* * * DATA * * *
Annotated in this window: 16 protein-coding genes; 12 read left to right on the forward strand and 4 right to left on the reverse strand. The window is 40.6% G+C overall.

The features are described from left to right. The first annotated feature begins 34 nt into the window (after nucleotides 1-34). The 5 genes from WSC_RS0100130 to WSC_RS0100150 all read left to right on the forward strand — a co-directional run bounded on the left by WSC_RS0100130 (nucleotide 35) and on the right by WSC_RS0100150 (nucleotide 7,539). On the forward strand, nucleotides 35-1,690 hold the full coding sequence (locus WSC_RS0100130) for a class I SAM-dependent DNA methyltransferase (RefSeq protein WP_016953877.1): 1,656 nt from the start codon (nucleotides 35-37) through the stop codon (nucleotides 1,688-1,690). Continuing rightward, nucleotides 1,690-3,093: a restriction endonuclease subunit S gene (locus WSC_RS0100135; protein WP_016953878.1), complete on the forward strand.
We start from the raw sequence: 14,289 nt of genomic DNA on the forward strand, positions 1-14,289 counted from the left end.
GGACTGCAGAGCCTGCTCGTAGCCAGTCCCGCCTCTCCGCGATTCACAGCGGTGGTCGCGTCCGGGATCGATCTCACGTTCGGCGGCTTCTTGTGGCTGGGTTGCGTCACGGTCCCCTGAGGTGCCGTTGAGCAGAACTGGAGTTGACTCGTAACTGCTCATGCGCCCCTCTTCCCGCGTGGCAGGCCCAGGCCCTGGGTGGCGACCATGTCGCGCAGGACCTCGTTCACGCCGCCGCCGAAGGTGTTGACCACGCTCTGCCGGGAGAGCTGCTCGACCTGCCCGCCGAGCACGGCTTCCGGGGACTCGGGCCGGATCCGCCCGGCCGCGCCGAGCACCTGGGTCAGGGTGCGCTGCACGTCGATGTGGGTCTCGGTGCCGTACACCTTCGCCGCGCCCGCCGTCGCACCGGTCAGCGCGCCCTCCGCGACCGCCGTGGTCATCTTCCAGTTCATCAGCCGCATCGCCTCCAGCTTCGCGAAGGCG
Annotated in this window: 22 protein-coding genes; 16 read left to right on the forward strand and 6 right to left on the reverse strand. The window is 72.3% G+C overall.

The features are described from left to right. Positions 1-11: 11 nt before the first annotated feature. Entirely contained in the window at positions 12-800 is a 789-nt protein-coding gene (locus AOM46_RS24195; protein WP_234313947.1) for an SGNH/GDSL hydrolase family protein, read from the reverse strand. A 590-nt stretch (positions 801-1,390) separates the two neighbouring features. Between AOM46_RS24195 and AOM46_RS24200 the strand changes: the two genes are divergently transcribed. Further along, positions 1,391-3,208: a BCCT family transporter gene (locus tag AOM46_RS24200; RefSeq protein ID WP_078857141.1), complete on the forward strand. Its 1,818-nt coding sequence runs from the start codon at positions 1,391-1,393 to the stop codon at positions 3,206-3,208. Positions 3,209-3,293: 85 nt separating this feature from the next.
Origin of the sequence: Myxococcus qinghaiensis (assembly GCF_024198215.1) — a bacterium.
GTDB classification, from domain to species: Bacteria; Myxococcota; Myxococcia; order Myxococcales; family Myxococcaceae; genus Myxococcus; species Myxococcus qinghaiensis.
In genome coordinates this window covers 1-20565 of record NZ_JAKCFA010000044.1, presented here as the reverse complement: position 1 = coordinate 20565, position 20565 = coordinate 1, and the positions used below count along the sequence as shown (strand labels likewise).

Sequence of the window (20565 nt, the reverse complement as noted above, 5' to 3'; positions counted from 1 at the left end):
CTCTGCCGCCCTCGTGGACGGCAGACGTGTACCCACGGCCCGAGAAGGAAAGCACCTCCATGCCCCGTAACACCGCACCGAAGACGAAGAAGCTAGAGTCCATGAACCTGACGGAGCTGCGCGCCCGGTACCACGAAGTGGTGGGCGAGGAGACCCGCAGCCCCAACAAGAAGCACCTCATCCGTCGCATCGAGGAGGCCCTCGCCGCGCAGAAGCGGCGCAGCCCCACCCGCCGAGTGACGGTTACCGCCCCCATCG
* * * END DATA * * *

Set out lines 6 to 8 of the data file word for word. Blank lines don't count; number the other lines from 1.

The features are described from left to right. Positions 1-11: 11 nt before the first annotated feature. Entirely contained in the window at positions 12-800 is a 789-nt protein-coding gene (locus AOM46_RS24195; protein WP_234313947.1) for an SGNH/GDSL hydrolase family protein, read from the reverse strand. A 590-nt stretch (positions 801-1,390) separates the two neighbouring features. Between AOM46_RS24195 and AOM46_RS24200 the strand changes: the two genes are divergently transcribed. Further along, positions 1,391-3,208: a BCCT family transporter gene (locus tag AOM46_RS24200; RefSeq protein ID WP_078857141.1), complete on the forward strand. Its 1,818-nt coding sequence runs from the start codon at positions 1,391-1,393 to the stop codon at positions 3,206-3,208. Positions 3,209-3,293: 85 nt separating this feature from the next.
Origin of the sequence: Myxococcus qinghaiensis (assembly GCF_024198215.1) — a bacterium.
GTDB classification, from domain to species: Bacteria; Myxococcota; Myxococcia; order Myxococcales; family Myxococcaceae; genus Myxococcus; species Myxococcus qinghaiensis.